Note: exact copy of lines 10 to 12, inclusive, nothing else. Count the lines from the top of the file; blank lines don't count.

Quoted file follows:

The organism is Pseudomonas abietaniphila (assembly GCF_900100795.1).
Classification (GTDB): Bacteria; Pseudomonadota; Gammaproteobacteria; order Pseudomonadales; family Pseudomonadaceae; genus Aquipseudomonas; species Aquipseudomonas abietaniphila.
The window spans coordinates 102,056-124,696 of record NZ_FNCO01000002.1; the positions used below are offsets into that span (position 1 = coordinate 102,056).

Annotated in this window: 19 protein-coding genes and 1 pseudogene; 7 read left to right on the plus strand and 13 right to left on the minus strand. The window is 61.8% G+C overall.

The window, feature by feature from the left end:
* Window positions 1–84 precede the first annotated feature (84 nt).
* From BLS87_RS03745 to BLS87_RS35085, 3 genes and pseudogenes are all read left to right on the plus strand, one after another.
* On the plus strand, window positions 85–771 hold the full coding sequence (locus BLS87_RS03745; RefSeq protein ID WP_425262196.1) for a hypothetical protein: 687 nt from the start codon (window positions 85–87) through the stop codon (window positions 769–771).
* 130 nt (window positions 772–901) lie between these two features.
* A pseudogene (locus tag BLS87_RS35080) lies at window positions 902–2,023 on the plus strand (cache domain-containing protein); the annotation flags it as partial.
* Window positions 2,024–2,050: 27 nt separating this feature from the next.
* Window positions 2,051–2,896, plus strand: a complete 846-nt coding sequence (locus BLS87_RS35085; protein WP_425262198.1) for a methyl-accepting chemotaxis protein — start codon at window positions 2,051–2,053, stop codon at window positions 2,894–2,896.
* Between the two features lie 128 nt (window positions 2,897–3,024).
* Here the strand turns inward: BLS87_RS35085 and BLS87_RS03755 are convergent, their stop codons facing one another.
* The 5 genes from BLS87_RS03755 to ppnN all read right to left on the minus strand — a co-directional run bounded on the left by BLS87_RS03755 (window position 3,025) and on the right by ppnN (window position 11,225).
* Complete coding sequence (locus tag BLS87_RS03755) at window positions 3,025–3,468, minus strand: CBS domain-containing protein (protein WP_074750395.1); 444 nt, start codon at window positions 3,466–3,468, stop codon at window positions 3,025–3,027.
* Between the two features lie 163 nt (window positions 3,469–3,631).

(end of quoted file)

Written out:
* A pseudogene (locus tag BLS87_RS35080) lies at window positions 902–2,023 on the plus strand (cache domain-containing protein); the annotation flags it as partial.
* Window positions 2,024–2,050: 27 nt separating this feature from the next.
* Window positions 2,051–2,896, plus strand: a complete 846-nt coding sequence (locus BLS87_RS35085; protein WP_425262198.1) for a methyl-accepting chemotaxis protein — start codon at window positions 2,051–2,053, stop codon at window positions 2,894–2,896.